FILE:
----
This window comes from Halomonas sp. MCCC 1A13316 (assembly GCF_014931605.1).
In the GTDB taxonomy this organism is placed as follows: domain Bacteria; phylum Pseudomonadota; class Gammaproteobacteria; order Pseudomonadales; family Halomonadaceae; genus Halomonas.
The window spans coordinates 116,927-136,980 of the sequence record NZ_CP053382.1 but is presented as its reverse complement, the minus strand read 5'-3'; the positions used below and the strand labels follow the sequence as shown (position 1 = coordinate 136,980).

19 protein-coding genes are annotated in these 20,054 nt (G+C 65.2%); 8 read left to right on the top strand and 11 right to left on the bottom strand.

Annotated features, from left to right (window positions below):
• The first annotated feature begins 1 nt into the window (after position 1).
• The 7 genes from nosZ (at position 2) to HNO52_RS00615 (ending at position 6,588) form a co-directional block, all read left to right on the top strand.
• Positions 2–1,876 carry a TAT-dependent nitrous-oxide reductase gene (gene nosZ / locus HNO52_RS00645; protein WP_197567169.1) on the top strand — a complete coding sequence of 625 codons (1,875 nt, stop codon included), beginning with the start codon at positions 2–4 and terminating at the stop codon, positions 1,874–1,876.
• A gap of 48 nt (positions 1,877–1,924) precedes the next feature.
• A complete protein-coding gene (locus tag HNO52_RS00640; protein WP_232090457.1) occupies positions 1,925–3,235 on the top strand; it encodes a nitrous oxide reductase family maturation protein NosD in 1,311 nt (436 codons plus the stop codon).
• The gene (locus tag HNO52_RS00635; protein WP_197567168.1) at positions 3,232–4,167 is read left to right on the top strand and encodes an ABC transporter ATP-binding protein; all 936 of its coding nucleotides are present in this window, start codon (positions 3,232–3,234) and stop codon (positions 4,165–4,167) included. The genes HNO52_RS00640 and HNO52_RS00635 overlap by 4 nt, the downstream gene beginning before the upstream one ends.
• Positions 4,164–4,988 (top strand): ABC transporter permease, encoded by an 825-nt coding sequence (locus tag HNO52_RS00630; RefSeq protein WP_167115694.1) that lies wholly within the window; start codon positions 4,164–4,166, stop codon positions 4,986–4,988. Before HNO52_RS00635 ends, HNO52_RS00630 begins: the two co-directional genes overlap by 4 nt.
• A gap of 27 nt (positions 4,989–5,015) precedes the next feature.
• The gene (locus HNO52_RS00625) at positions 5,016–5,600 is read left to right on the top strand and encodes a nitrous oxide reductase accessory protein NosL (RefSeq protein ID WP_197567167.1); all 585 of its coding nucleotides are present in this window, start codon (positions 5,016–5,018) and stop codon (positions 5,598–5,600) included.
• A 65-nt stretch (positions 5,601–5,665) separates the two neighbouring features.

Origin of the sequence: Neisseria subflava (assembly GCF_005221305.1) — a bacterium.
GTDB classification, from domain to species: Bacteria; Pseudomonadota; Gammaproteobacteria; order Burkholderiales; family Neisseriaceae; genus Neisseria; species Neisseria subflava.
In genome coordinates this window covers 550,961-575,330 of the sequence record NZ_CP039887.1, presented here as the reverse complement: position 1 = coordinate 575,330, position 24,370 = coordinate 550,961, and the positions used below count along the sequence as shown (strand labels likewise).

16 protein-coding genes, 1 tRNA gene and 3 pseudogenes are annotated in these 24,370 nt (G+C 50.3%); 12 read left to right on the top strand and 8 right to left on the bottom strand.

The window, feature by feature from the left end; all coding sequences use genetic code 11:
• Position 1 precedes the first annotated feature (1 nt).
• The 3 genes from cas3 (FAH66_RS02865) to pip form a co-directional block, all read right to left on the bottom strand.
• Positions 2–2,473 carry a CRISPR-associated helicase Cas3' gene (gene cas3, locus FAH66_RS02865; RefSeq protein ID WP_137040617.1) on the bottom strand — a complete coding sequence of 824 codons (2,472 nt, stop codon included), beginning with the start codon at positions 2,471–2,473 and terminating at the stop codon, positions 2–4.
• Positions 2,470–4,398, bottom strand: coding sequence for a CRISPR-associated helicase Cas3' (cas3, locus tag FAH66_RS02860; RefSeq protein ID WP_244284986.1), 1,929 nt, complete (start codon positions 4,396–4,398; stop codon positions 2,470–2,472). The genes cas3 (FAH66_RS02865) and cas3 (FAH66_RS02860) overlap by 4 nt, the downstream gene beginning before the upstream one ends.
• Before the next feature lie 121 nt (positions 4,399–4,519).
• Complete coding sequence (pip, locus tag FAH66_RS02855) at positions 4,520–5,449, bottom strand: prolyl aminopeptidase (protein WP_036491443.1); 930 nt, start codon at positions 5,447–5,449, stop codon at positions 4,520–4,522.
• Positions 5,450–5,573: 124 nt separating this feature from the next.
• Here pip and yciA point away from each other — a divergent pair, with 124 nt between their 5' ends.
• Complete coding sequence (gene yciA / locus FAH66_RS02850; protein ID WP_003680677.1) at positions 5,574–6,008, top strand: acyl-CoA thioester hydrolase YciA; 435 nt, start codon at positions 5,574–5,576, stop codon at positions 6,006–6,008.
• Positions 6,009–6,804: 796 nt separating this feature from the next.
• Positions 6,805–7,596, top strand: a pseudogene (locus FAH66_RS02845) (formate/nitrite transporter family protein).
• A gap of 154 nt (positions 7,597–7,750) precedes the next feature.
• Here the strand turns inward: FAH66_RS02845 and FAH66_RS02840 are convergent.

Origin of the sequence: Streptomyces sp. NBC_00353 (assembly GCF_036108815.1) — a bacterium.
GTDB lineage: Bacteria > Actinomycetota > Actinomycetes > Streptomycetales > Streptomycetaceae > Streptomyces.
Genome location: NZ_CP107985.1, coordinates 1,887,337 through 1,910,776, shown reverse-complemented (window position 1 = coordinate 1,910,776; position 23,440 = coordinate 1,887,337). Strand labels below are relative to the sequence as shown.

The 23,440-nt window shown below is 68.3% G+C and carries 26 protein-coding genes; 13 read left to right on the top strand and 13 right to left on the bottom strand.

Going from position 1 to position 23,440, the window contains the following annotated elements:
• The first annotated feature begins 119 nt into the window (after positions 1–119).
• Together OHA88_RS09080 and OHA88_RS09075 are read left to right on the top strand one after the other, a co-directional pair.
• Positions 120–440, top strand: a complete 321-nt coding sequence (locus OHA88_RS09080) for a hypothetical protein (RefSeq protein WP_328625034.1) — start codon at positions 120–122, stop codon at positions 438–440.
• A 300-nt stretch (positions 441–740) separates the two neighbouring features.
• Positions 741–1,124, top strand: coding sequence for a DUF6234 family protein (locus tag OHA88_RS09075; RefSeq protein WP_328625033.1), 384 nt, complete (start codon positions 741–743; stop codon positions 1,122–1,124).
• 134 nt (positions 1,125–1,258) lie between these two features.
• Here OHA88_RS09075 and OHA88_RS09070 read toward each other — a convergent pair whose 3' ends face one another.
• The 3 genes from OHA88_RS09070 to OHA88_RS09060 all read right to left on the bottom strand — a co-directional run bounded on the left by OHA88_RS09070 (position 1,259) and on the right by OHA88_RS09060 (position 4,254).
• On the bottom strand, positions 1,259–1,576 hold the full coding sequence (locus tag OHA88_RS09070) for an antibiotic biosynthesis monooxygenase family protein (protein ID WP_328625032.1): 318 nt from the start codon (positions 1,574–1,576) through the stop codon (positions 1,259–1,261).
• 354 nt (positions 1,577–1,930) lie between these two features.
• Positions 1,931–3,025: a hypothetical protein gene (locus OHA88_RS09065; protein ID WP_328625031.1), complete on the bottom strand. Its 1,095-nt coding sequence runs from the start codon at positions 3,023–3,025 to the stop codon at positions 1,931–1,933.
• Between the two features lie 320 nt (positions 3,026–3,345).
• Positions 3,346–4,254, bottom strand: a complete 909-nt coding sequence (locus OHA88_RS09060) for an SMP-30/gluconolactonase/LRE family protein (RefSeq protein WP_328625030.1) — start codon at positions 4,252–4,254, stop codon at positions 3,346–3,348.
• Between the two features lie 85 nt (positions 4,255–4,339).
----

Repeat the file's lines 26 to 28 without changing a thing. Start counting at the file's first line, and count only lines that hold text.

• Complete coding sequence (pip, locus tag FAH66_RS02855) at positions 4,520–5,449, bottom strand: prolyl aminopeptidase (protein WP_036491443.1); 930 nt, start codon at positions 5,447–5,449, stop codon at positions 4,520–4,522.
• Positions 5,450–5,573: 124 nt separating this feature from the next.
• Here pip and yciA point away from each other — a divergent pair, with 124 nt between their 5' ends.